“I didn’t see him come out of the trunk.”
Alia told her how she had been living in the cabin with Old Nann, and how Kane and the Witch Hunters had found her, and how Kane had chased her into the basement where the trunk was. She hid in the trunk from him and ended up here. “I was afraid he would come out of the trunk too,” Alia concluded, “so I knocked it over and closed the top and locked it before he could come out.”
Jadis thought that over for a long moment. “Where is this trunk?”
“When they retreated, a few goblins were seen carrying a large box off of the battle field with them, my Lady” an odd human looking man informed Jadis. “It was probably this trunk the girl is talking about.”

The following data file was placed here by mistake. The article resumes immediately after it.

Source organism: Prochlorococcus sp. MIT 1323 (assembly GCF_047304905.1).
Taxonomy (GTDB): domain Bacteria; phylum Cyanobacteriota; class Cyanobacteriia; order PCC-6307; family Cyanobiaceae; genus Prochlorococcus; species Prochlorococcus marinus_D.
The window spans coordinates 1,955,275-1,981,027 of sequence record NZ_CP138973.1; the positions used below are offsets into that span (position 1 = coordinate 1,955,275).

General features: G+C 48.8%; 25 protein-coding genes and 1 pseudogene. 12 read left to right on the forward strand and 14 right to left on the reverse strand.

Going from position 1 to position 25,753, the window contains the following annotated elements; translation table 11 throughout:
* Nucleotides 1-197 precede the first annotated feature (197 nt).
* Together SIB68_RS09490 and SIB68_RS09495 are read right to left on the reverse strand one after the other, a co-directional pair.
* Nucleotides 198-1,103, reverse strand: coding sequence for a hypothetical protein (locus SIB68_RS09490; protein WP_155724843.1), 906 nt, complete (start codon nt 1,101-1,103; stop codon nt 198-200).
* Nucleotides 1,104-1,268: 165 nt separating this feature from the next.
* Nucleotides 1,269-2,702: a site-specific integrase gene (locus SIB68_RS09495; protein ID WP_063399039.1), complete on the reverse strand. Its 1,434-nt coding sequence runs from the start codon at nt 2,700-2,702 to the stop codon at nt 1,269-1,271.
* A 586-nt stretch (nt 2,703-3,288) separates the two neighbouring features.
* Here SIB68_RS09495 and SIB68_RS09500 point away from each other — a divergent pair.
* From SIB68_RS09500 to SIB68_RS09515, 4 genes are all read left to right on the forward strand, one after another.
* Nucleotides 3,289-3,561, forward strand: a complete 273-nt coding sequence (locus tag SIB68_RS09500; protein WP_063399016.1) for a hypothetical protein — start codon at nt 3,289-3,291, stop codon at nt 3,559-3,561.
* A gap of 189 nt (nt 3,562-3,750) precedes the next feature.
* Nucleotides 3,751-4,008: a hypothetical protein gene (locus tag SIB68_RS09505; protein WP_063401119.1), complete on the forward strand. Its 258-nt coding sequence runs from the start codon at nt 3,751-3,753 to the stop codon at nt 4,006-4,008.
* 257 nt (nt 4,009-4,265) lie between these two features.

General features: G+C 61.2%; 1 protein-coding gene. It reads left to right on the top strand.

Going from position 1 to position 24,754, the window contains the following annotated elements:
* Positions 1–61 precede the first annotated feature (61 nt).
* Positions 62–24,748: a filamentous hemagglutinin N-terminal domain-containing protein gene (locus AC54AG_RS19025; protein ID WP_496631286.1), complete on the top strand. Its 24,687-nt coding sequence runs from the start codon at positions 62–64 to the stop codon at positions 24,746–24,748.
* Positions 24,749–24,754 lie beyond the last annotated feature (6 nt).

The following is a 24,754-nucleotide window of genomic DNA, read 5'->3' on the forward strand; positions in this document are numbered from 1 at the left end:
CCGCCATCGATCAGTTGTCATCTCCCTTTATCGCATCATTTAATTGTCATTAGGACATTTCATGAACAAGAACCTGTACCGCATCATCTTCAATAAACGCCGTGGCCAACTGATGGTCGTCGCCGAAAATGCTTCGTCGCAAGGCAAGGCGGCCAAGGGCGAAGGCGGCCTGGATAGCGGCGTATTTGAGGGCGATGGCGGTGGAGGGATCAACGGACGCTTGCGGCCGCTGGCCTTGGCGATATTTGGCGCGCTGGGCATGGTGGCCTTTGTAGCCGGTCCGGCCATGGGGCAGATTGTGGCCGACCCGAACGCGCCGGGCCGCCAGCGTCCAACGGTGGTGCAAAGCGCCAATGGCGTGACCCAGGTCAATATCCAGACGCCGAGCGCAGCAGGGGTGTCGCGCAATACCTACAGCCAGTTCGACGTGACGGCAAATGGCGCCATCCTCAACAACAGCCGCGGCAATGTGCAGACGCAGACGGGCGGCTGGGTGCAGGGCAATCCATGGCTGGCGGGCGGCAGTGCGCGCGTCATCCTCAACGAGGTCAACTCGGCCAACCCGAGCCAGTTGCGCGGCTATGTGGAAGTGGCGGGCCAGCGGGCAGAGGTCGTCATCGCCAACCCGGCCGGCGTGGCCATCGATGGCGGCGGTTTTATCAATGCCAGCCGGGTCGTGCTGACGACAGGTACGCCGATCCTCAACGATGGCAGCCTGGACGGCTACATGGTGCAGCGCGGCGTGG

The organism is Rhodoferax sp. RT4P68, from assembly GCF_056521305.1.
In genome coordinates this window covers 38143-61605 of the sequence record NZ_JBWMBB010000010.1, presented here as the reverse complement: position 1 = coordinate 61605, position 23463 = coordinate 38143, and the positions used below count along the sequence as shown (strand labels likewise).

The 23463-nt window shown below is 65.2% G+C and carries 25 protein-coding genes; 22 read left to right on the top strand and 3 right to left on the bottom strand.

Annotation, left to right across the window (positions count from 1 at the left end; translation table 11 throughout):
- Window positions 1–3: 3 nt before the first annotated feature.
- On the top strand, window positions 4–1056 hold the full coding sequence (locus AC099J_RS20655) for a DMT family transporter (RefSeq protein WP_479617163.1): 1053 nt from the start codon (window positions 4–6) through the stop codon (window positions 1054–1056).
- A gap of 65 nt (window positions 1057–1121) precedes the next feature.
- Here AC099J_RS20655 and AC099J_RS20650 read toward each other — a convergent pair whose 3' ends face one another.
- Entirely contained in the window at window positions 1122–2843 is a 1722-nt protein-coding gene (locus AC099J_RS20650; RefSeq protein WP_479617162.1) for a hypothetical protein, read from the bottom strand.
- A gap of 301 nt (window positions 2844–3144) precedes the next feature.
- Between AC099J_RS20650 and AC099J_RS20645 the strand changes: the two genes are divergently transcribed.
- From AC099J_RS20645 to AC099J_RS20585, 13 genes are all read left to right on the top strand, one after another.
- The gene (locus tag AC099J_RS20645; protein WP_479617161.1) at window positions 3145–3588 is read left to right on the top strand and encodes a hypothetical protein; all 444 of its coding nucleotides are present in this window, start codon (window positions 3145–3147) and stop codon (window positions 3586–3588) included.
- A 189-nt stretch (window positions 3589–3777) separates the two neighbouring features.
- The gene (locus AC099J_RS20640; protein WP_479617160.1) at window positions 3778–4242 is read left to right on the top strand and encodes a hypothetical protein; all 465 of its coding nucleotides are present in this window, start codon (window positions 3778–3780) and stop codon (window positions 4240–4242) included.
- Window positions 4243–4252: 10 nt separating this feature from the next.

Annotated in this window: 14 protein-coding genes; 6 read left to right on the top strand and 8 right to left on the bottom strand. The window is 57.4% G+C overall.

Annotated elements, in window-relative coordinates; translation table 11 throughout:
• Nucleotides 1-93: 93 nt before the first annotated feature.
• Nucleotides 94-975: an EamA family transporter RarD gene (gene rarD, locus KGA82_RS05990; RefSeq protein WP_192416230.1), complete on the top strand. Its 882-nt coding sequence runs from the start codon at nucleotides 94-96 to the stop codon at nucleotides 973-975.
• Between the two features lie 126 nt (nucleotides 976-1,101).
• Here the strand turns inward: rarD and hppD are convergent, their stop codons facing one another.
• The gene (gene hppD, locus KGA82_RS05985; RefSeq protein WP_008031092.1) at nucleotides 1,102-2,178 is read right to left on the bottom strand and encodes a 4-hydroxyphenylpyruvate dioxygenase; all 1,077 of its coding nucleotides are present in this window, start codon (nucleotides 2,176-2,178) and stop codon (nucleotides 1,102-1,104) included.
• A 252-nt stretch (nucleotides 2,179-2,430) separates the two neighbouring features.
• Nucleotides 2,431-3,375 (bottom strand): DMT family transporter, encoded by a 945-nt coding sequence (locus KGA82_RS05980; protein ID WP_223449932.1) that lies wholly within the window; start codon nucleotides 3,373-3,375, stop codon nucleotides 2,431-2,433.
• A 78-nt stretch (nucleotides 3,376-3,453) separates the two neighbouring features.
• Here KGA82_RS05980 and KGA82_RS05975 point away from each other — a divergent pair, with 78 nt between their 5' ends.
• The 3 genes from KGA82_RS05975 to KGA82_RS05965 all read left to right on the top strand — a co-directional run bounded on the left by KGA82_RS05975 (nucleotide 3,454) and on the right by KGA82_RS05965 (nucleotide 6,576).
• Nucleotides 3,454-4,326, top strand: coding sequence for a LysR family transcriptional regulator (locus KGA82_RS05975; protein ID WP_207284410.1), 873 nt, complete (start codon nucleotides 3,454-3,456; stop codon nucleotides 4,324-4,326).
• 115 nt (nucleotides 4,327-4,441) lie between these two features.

Jadis sighed loudly at that. “So the Goblin King has it.”
“It is doubtful he knows what it is,” Noctis suggested.
“Still,” was all Jadis said as she thought for a long moment and then looked at Alia. “If the Goblin King opens up that trunk, and that thing comes out, it could be bad for all of us,” Jadis said, thinking to herself as she looked at the girl. “I would like it if you came back with us and told my advisers all you know about this thing called Kane, so we can best decide how to deal with him in the event the Goblin King releases him and sends him after us.”
Alia looked at the woman for a long time, thinking herself. She then glanced behind her at the guards, dire wolf and the Dwarf, and realized that she really had no choice. Looking back as Jadis, the girl nodded her head and smiled. “If you want, sure, I’ll help you figure out a way to kill Puritan Kane so he can’t eat anyone else.”
Jadis nodded her head at that. “Very good, child.”